This is Overrated, the final destination for venting about film on the internet. I’d like to emphasize that this column is intended to be a bit of fun and my aim isn’t to upset anybody. I love film, and don’t enjoy people who hate on people with different opinions, so please take everything here as lightly as possible!
You and I have unfinished business, Williams. Oh, this has been a long time coming. There may come a time in which it is necessary to dedicate an entire ‘Overrated’ to this man, but for now this will have to do. A former housemate of mine used to put pictures of Robin Williams up on my bedroom door to annoy me, such is my hatred of the hairy man beast and his work. I’ll admit straight off the bat that I’m a big Jumanji fan, but that is the one and only instance in which I’m willing to overlook my feelings in this matter. “In the jungle you must wait, until the dice read five or eight.” Nice.
Robin Williams spawns himself into three distinct forms. The first two are Zany Robin Williams and Serious Robin Williams (I’m including that period of time he played a whole bunch of murderous psychopaths in the latter category). The third is an exasperating mix of the two, like Patch Adams where he acts like a dumbass but usually has a poignant (read. bullshit) speech towards the end about how his antics were driven by a need to do good.
The worst part about it all is that in reality Williams is probably a perfectly reasonable fellow, which makes me feel guilty of my unbridled hatred toward everything he is and stands for. Here’s something that might lose you some sleep – Francis Ford Coppola, the man behind the masterpieces The Godfather and Apocalypse Now, directed the film Jack, a film about an 8 year old kid who looks like Robin Williams.
If only Michael Fassbender had the power of foresight, he might never have said yes to this film. I can imagine the producers spitballing ideas for 300 – “I just don’t feel that the Battle of Thermopylae, where three-hundred men defend their homeland against the entire Persian army, is compelling enough. How about we add heaps of weird deformed monster dudes and really ramp up the homo-eroticism of the whole thing?” “Nice. See? History is so much better when you disregard the facts and add deformed monster dudes. Now let’s all get drunk and play ping pong!”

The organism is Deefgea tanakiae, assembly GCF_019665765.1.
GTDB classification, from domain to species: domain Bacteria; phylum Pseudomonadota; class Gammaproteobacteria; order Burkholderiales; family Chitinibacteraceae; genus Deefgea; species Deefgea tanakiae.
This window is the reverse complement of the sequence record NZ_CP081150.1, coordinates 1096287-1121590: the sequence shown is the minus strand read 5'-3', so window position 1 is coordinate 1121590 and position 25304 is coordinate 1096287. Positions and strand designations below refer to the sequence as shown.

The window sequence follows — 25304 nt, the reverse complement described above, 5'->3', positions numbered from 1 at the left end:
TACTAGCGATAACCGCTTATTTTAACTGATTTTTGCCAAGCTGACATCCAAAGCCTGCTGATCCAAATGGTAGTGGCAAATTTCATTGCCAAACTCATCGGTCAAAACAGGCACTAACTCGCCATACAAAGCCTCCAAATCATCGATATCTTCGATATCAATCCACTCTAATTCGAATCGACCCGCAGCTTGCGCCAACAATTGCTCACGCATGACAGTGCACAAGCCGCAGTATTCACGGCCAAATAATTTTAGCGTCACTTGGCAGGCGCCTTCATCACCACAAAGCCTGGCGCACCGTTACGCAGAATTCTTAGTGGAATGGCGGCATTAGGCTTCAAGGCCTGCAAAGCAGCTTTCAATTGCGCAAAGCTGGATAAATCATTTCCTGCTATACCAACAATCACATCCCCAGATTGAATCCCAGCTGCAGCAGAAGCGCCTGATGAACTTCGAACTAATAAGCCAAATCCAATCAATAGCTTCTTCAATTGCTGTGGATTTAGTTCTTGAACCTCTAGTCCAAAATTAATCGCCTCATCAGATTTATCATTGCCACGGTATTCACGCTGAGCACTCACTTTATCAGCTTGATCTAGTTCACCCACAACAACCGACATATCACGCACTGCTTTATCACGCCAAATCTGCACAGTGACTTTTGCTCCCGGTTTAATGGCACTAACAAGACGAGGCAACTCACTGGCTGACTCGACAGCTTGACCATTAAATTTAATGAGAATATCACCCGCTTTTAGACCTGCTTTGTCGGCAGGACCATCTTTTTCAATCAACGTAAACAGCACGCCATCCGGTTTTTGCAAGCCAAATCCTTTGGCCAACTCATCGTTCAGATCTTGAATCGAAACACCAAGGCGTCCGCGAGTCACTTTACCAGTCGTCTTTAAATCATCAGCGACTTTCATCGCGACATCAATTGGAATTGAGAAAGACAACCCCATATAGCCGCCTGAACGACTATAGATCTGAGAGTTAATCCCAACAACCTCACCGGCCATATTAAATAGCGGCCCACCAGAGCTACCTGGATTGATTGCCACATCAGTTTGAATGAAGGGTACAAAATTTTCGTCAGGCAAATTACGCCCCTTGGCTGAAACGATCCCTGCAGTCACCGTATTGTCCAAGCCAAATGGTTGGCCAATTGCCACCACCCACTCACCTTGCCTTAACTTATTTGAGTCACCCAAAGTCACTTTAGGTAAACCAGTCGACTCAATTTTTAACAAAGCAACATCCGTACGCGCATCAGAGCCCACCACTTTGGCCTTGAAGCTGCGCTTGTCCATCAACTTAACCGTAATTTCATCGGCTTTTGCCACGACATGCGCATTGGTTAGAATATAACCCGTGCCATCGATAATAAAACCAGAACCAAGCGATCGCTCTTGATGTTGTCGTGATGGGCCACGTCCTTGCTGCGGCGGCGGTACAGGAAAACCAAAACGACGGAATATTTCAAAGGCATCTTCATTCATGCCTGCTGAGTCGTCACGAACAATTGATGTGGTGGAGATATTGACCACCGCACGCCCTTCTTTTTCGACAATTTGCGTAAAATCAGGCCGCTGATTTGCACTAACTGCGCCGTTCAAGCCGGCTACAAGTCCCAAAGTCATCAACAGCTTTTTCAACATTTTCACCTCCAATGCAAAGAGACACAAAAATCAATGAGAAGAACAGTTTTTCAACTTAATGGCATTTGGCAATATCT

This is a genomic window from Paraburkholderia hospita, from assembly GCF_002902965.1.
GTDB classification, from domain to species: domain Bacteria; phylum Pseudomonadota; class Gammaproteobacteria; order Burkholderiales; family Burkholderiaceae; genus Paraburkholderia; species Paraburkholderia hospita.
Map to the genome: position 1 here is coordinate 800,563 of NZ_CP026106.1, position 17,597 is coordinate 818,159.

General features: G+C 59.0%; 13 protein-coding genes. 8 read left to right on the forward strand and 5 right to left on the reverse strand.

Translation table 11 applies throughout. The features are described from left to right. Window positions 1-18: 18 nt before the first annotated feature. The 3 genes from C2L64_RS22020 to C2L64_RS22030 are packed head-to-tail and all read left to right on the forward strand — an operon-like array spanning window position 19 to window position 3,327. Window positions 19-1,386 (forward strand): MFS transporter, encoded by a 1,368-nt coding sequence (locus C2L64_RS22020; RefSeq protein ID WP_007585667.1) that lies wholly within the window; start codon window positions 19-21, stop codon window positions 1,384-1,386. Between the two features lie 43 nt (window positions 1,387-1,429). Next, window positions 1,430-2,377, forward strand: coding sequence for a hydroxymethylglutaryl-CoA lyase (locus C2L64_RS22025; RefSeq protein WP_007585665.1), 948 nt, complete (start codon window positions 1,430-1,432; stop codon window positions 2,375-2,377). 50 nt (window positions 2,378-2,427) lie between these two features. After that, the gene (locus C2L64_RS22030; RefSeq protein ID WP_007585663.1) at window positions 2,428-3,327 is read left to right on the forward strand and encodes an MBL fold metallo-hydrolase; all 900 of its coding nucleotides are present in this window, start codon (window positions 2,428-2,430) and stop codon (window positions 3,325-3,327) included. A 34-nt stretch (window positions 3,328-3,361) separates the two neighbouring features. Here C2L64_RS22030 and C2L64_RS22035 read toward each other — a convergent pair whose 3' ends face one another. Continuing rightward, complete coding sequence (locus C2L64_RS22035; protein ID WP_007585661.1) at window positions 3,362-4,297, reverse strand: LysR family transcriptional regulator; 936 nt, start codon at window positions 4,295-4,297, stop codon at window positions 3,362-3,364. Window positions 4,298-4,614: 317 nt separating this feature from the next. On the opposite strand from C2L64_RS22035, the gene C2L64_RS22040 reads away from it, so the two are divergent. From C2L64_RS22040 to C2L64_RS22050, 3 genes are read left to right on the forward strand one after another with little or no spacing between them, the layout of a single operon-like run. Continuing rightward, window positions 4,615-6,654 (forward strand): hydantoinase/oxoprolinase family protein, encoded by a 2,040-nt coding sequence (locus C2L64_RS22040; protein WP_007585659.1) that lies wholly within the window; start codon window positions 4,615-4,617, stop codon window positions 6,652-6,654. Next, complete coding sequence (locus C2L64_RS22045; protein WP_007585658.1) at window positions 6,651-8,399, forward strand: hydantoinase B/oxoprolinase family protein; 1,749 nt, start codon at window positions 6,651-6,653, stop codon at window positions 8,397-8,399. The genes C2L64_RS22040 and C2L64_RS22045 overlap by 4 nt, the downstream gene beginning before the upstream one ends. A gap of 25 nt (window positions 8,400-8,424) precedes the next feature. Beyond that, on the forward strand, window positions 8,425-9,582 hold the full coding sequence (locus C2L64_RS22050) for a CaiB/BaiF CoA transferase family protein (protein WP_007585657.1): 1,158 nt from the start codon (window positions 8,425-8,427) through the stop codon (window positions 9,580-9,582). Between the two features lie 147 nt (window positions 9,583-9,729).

Ok to be fair, I understand 300 is an extremely faithful adaptation of Frank Miller’s graphic novel of the same name, but some things just do not translate to the screen. Definitive proof that no amount of style can make up for complete lack of substance, 300 is an abhorrently shallow, bizarrely eroticized thoughtless piece of crap. I was originally going to suggest that watching 300 is like watching a friend play video games, but I don’t actually mind watching people play video games every now and then. You know you’re out of luck when a film you’ve paid money to see starts with a voiceover from David Wenham. (Wenham fans, I aint got no beef with Diver Dan, don’t worry).
Zac Snyder would later employ the same sense of style in an even more extreme fashion in the hyper-asinine Sucker Punch, a film I would advise you to steer well clear of. If the slow motion shots in Sucker Punch played in real time, it probably wouldn’t run longer than half an hour.
The universal love for Braveheart is something I will never understand, but I guess as Out of Africa can attest to, people are suckers for rousing music scores. There are some great moments in Braveheart, but the whole thing just has this reservoir of silliness I can’t shake whenever I watch it. I’ve gathered that the historical accuracy in Mel Gibson’s epic Oscar-winner is abstract at the best of times. In fact if memory serves, Braveheart suggests that William Wallace impregnated the Queen of England, insinuating that the long line of the Royal Family are really descendants of Mel Gibson…I mean Wallace.